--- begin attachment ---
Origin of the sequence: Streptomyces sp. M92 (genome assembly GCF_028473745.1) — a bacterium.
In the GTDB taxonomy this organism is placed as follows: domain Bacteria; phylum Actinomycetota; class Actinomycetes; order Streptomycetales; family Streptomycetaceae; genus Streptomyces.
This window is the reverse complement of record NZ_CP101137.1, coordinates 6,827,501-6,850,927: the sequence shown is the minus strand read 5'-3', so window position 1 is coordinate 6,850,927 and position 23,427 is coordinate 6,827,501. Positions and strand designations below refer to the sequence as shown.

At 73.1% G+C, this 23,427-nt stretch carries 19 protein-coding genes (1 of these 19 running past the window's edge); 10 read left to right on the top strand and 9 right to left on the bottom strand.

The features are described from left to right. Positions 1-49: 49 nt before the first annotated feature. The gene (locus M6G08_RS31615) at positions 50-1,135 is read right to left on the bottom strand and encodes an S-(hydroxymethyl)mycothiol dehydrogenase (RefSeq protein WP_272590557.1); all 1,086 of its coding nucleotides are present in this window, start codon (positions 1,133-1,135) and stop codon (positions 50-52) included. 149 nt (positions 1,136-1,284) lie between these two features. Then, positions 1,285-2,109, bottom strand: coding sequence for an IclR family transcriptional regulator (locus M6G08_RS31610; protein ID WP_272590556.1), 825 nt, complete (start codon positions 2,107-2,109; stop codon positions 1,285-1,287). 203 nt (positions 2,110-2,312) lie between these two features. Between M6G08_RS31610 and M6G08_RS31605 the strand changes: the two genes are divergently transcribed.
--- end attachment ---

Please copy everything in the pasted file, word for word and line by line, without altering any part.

Origin of the sequence: Streptomyces sp. M92 (genome assembly GCF_028473745.1) — a bacterium.
In the GTDB taxonomy this organism is placed as follows: domain Bacteria; phylum Actinomycetota; class Actinomycetes; order Streptomycetales; family Streptomycetaceae; genus Streptomyces.
This window is the reverse complement of record NZ_CP101137.1, coordinates 6,827,501-6,850,927: the sequence shown is the minus strand read 5'-3', so window position 1 is coordinate 6,850,927 and position 23,427 is coordinate 6,827,501. Positions and strand designations below refer to the sequence as shown.

At 73.1% G+C, this 23,427-nt stretch carries 19 protein-coding genes (1 of these 19 running past the window's edge); 10 read left to right on the top strand and 9 right to left on the bottom strand.

The features are described from left to right. Positions 1-49: 49 nt before the first annotated feature. The gene (locus M6G08_RS31615) at positions 50-1,135 is read right to left on the bottom strand and encodes an S-(hydroxymethyl)mycothiol dehydrogenase (RefSeq protein WP_272590557.1); all 1,086 of its coding nucleotides are present in this window, start codon (positions 1,133-1,135) and stop codon (positions 50-52) included. 149 nt (positions 1,136-1,284) lie between these two features. Then, positions 1,285-2,109, bottom strand: coding sequence for an IclR family transcriptional regulator (locus M6G08_RS31610; protein ID WP_272590556.1), 825 nt, complete (start codon positions 2,107-2,109; stop codon positions 1,285-1,287). 203 nt (positions 2,110-2,312) lie between these two features. Between M6G08_RS31610 and M6G08_RS31605 the strand changes: the two genes are divergently transcribed.